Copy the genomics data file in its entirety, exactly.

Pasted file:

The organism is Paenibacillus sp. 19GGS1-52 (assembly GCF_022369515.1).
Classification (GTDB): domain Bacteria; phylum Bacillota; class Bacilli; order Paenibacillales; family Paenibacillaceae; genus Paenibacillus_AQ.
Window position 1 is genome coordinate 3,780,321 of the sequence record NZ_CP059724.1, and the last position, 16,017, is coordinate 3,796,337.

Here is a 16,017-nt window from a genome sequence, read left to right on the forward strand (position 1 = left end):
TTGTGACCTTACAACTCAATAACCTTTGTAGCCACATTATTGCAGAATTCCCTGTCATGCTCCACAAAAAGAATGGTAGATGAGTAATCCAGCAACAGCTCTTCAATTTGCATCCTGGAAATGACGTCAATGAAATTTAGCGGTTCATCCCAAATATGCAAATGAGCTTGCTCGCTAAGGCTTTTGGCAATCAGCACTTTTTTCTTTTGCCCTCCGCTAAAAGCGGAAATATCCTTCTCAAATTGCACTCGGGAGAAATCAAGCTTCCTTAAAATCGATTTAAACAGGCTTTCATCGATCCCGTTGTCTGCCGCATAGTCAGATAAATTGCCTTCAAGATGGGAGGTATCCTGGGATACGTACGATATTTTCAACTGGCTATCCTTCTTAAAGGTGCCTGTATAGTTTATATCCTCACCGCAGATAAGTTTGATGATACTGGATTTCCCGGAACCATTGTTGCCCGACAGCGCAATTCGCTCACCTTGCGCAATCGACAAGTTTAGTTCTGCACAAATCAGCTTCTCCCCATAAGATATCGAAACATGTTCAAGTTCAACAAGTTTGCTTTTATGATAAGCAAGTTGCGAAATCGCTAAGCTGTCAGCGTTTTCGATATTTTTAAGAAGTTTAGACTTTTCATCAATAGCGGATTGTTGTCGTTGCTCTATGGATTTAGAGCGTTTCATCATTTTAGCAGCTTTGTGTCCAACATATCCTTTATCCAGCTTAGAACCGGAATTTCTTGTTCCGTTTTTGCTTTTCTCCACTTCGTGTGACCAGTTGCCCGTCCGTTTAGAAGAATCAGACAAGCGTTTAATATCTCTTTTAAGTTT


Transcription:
The organism is Paenibacillus sp. 19GGS1-52 (assembly GCF_022369515.1).
Classification (GTDB): domain Bacteria; phylum Bacillota; class Bacilli; order Paenibacillales; family Paenibacillaceae; genus Paenibacillus_AQ.
Window position 1 is genome coordinate 3,780,321 of the sequence record NZ_CP059724.1, and the last position, 16,017, is coordinate 3,796,337.

Here is a 16,017-nt window from a genome sequence, read left to right on the forward strand (position 1 = left end):
TTGTGACCTTACAACTCAATAACCTTTGTAGCCACATTATTGCAGAATTCCCTGTCATGCTCCACAAAAAGAATGGTAGATGAGTAATCCAGCAACAGCTCTTCAATTTGCATCCTGGAAATGACGTCAATGAAATTTAGCGGTTCATCCCAAATATGCAAATGAGCTTGCTCGCTAAGGCTTTTGGCAATCAGCACTTTTTTCTTTTGCCCTCCGCTAAAAGCGGAAATATCCTTCTCAAATTGCACTCGGGAGAAATCAAGCTTCCTTAAAATCGATTTAAACAGGCTTTCATCGATCCCGTTGTCTGCCGCATAGTCAGATAAATTGCCTTCAAGATGGGAGGTATCCTGGGATACGTACGATATTTTCAACTGGCTATCCTTCTTAAAGGTGCCTGTATAGTTTATATCCTCACCGCAGATAAGTTTGATGATACTGGATTTCCCGGAACCATTGTTGCCCGACAGCGCAATTCGCTCACCTTGCGCAATCGACAAGTTTAGTTCTGCACAAATCAGCTTCTCCCCATAAGATATCGAAACATGTTCAAGTTCAACAAGTTTGCTTTTATGATAAGCAAGTTGCGAAATCGCTAAGCTGTCAGCGTTTTCGATATTTTTAAGAAGTTTAGACTTTTCATCAATAGCGGATTGTTGTCGTTGCTCTATGGATTTAGAGCGTTTCATCATTTTAGCAGCTTTGTGTCCAACATATCCTTTATCCAGCTTAGAACCGGAATTTCTTGTTCCGTTTTTGCTTTTCTCCACTTCGTGTGACCAGTTGCCCGTCCGTTTAGAAGAATCAGACAAGCGTTTAATATCTCTTTTAAGTTT